• Parental Involvement
  • Dreams From My Mother: A Pedagogy of Care
  • Conclusion: Gimme the Low Down
  • Notes
  • Interlude: Homeless Urban Dreams by Reenah L. Golden
  • Chapter Four: “Oh, I Got It, It Gives Me Great Pleasure!” Hip-Hop Culture and Language, Post/Coloniality, and the Imaginary
  • Post/Coloniality and Language Learning at MV
  • Becoming Tri/Multilingual: Sites/Sides of Learning English
  • “I Just, Like, Laughing at Languages”: Bilingualism and Normativity
  • Q7 in the House: Hip-Hop Ethnography of BESL Learning
  • “We Were Totally Seen”: Colonization of Cultural Imagination
  • Economy of Inhospitality: Forging a Separatist Culture
  • Conclusion: Gimme the Low Down
  • Notes
  • Chapter Five: “Peace and One Love!” A Rhizomatic Third Space: Race, Language, Culture, and the Politics of Identity
  • Possessing Black Identity, Learning Black English
  • The Absence of the Auxiliary Be
  • Negative Concord
  • Distributive Be
  • Gender, Gangsta Rap, and African Youth: Who You Callin’ a Ho?
  • Identity or Identification: A Question of Desire
  • Gendering and Sexualizing Performativity: A Politics of Embodiment
  • In the Name of Elle
  • The Ideal (Hetero)Sexuality
  • A Rhizomatic Third Space— Take I: Ethnography, Identity, and Cuttin’ ’n’ Mixin’
  • A Rhizomatic Third Space— Take II: Multiple Selves and the Language Question
  • A Rhizomatic Third Space— Take III: Are These Really Moments of Contradiction?
  • Conclusion: Gimme the Low Down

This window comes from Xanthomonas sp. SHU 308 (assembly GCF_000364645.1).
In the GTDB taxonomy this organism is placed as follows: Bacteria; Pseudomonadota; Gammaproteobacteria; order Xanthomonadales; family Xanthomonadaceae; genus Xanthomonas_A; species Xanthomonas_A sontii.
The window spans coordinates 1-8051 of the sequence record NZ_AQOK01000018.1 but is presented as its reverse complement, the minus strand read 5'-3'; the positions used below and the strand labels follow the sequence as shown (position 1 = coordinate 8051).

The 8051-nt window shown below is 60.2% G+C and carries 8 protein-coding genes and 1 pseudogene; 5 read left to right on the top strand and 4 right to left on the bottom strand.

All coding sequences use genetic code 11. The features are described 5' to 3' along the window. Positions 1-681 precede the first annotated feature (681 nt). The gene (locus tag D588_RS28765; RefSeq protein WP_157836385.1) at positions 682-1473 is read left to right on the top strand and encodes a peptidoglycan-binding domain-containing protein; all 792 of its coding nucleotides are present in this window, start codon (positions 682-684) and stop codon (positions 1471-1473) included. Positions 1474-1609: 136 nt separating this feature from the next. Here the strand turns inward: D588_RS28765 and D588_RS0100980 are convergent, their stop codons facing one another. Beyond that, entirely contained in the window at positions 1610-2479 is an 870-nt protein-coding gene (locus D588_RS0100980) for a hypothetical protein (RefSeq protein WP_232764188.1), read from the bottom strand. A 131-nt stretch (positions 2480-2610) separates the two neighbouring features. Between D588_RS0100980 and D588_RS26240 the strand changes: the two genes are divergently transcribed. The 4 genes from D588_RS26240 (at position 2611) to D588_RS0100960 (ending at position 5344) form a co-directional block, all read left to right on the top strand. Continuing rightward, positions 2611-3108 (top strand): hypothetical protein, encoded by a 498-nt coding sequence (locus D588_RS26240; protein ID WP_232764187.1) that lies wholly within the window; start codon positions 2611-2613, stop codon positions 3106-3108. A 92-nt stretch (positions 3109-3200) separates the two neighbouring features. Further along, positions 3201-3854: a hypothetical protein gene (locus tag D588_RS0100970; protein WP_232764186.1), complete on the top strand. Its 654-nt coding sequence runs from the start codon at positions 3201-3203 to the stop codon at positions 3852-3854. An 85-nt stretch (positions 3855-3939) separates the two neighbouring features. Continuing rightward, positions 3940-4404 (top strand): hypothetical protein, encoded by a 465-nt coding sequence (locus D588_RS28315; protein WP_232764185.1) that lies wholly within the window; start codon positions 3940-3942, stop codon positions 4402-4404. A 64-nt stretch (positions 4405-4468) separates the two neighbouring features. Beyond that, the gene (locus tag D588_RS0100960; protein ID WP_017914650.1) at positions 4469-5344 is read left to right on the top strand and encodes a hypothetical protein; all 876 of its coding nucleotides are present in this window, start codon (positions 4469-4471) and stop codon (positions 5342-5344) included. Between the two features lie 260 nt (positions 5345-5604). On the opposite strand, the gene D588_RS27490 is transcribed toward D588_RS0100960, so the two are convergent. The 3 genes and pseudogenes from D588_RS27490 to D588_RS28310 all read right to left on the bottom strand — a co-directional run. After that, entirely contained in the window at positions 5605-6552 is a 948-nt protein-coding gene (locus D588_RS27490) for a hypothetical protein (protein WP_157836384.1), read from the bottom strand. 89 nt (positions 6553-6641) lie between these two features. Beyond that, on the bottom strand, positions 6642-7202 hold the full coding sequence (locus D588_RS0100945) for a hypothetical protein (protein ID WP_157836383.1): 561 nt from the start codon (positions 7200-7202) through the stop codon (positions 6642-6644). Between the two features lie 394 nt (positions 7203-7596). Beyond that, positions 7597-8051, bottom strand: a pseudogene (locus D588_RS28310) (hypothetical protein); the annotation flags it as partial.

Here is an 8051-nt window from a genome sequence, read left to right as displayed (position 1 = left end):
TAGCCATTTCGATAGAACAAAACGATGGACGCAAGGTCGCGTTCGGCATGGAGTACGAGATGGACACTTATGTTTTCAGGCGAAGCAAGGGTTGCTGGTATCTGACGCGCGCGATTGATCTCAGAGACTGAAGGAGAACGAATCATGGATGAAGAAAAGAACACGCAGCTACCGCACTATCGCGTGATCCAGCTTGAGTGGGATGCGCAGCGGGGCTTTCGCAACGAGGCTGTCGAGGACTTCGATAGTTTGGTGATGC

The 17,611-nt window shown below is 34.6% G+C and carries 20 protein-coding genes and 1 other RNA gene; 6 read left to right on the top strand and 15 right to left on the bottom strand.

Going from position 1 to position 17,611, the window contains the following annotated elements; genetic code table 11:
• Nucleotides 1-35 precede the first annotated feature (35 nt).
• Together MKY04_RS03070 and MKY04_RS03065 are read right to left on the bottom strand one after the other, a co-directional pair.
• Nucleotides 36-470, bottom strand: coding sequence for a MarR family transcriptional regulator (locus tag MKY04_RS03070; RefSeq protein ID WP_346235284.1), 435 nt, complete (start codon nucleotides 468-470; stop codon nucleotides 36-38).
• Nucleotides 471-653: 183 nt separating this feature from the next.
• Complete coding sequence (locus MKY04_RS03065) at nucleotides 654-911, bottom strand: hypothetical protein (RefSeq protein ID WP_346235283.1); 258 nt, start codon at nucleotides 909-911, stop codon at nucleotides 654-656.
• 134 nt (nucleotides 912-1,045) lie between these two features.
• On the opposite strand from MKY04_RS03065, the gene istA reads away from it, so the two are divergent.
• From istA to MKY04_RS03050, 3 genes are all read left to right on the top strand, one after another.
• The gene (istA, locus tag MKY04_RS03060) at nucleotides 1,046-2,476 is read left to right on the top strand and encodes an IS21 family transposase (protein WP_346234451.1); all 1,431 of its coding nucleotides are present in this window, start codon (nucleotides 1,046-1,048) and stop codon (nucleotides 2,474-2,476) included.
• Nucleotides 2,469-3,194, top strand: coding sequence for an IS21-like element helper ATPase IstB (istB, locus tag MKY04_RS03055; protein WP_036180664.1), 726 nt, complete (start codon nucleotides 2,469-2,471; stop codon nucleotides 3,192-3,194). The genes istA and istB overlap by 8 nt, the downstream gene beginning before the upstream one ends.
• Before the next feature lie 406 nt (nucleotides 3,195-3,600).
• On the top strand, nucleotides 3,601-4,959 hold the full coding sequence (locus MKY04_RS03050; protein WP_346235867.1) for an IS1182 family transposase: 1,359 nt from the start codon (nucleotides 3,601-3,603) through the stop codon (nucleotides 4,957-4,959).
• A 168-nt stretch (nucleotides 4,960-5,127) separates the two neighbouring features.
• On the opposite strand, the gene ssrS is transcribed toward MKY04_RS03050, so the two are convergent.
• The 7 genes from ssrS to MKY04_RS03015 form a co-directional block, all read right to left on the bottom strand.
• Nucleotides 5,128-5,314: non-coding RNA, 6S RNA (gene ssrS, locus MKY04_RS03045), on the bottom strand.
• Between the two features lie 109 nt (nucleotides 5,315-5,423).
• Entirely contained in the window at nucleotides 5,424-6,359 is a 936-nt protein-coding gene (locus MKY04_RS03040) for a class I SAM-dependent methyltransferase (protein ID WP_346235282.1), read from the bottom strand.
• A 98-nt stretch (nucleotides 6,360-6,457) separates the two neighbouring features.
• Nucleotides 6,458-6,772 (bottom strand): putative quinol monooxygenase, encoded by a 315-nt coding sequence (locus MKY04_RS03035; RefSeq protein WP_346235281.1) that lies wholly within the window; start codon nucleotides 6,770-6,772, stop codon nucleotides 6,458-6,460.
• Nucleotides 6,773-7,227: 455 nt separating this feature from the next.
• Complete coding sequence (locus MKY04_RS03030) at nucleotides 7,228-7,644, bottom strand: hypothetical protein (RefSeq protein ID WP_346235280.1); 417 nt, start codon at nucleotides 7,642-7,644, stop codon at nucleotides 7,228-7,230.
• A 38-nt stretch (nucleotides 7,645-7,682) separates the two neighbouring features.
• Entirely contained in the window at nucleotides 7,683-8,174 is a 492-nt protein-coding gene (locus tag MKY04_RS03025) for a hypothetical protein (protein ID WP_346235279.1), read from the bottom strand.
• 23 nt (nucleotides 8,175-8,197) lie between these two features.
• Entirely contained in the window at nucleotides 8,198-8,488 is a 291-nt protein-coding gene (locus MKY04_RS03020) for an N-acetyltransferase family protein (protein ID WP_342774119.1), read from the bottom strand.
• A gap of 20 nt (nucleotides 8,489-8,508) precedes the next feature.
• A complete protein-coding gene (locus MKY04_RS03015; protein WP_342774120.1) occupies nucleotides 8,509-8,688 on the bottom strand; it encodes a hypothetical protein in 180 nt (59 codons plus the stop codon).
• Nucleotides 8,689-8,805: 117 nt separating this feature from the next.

• Notes
  • Conclusion: What’s the Dillio? Towards a New “Ticklish Subject”: Pedagogy of the Imaginary as Integrative Antiracism
  • Can You See Me Otherwise?— Take I: School(ing) and Social Consciousness
  • Can You See Me Otherwise?— Take II: A New Economy of Exchange
  • Concluding the Conclusion: Towards a Pedagogy of the Imaginary
  • Notes
  • Appendix I: Notes on Transcription of Interviews
  • Appendix II: Profiles of Students Interviewed for This Book
  • References
  • Index
  • Series Index

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My thanks and gratitude go to a friend whose refusal to be a “big name” made him an awesome human being: George Dei. Thanks to my friends: Nicholas, Rebecca, Handel, Boulou, Emmanuel T., Tamari, Tim, Joel, Marie-Josée, Francis, Meredith, Carole, Emmanuel D., Douglas, and Giuliano. Thanks to my friends in Ottawa: Galal, Hamid, Fadil, Abugargas, Sayed, Osama, Hatim, M. Khalifa, Nashwa and the kids, T. Khazin, Hassan and Hiba, Hana and Haneen, Mohamed and Mojtaba, Samah, M. Bashir, and all our kids in Ottawa. My mother-in-law, big up! Hafiz, Elmala and Rayed, thanks for the many conversations we had on this book. Kelsey, Annette, Shenin, graduate students, keep the hope! Back home in Sudan, thanks family: my sisters Osailat and Aziza, my brother Hassan, and my nieces (Swsan, Ishraga, Najat, Selma, Oula, Roa, Alaa, Bona, Malaz) and nephews (Hatim, Mohaied, Hisham, Mohamed M., Ahmed, Mohamed A., Mohamed H., Musa, Mazin). Ihab, Yasir, Zeinab and Zeinat and the kids—much love. My family in Sennar and Halaween, love you. Finally, I would like to acknowledge the schools where I conducted my research. Without their permission and generous hospitality, this research would not have been possible. My friends, Shirley, Rochelle, Reenha, Hodari, Tricia, Pierre, and of the Freire Institute—thank you. You keep me smiling, and for this I am utterly grateful. Thank you Alim and Alastair very much indeed. I want to thank a mentor whom I met only once: the late Stuart Hall. His work has been inspiring, and it came into my life at the right time. Paulo Freire and Joe Kincheloe, you will never die. Thank you Phyllis Korper, Sophie Appel and the incredible anonymous editor at Peter Lang. Finally, my partner, Hala, suffered quite a bit while I finished this book, so I am more than grateful for her patience and love. For the young women and men who lovingly welcomed me in their lives, keep the hope. Ya makin it BIG. I got lotsalove for y’all. ← ix | x →